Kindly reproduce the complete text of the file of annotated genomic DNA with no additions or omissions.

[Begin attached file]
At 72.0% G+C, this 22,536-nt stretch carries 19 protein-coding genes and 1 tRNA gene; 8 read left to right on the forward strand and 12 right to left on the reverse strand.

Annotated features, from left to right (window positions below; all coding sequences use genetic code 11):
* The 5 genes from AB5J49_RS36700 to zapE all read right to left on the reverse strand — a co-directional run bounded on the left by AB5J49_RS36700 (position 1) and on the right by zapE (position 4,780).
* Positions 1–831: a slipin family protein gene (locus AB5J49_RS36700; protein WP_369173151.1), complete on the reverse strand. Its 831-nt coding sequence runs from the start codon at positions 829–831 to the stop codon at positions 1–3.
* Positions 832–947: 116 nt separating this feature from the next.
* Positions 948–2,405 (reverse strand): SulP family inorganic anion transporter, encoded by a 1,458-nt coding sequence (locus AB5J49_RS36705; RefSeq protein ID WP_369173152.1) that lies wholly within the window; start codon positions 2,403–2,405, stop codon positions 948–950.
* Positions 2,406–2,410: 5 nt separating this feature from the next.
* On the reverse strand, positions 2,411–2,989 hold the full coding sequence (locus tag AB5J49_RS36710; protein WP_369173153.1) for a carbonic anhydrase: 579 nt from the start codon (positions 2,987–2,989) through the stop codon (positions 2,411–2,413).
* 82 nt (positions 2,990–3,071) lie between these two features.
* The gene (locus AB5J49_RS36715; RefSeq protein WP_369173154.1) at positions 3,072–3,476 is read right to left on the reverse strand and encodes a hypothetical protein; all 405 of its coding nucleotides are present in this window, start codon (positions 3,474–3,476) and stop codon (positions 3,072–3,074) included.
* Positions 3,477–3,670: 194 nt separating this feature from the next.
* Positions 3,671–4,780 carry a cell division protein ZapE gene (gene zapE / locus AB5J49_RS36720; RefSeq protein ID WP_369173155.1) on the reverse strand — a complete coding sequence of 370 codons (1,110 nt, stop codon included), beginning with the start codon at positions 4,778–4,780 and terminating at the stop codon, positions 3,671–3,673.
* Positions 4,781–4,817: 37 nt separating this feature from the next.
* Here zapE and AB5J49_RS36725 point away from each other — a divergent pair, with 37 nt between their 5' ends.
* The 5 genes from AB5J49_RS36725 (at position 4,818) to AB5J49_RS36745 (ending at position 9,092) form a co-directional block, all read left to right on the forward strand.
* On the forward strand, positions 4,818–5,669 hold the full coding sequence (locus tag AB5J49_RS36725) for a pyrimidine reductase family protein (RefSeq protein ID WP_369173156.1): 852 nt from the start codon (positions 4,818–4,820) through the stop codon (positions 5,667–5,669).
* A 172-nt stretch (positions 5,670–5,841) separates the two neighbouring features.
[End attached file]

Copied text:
At 72.0% G+C, this 22,536-nt stretch carries 19 protein-coding genes and 1 tRNA gene; 8 read left to right on the forward strand and 12 right to left on the reverse strand.

Annotated features, from left to right (window positions below; all coding sequences use genetic code 11):
* The 5 genes from AB5J49_RS36700 to zapE all read right to left on the reverse strand — a co-directional run bounded on the left by AB5J49_RS36700 (position 1) and on the right by zapE (position 4,780).
* Positions 1–831: a slipin family protein gene (locus AB5J49_RS36700; protein WP_369173151.1), complete on the reverse strand. Its 831-nt coding sequence runs from the start codon at positions 829–831 to the stop codon at positions 1–3.
* Positions 832–947: 116 nt separating this feature from the next.
* Positions 948–2,405 (reverse strand): SulP family inorganic anion transporter, encoded by a 1,458-nt coding sequence (locus AB5J49_RS36705; RefSeq protein ID WP_369173152.1) that lies wholly within the window; start codon positions 2,403–2,405, stop codon positions 948–950.
* Positions 2,406–2,410: 5 nt separating this feature from the next.
* On the reverse strand, positions 2,411–2,989 hold the full coding sequence (locus tag AB5J49_RS36710; protein WP_369173153.1) for a carbonic anhydrase: 579 nt from the start codon (positions 2,987–2,989) through the stop codon (positions 2,411–2,413).
* 82 nt (positions 2,990–3,071) lie between these two features.
* The gene (locus AB5J49_RS36715; RefSeq protein WP_369173154.1) at positions 3,072–3,476 is read right to left on the reverse strand and encodes a hypothetical protein; all 405 of its coding nucleotides are present in this window, start codon (positions 3,474–3,476) and stop codon (positions 3,072–3,074) included.
* Positions 3,477–3,670: 194 nt separating this feature from the next.
* Positions 3,671–4,780 carry a cell division protein ZapE gene (gene zapE / locus AB5J49_RS36720; RefSeq protein ID WP_369173155.1) on the reverse strand — a complete coding sequence of 370 codons (1,110 nt, stop codon included), beginning with the start codon at positions 4,778–4,780 and terminating at the stop codon, positions 3,671–3,673.
* Positions 4,781–4,817: 37 nt separating this feature from the next.
* Here zapE and AB5J49_RS36725 point away from each other — a divergent pair, with 37 nt between their 5' ends.
* The 5 genes from AB5J49_RS36725 (at position 4,818) to AB5J49_RS36745 (ending at position 9,092) form a co-directional block, all read left to right on the forward strand.
* On the forward strand, positions 4,818–5,669 hold the full coding sequence (locus tag AB5J49_RS36725) for a pyrimidine reductase family protein (RefSeq protein ID WP_369173156.1): 852 nt from the start codon (positions 4,818–4,820) through the stop codon (positions 5,667–5,669).
* A 172-nt stretch (positions 5,670–5,841) separates the two neighbouring features.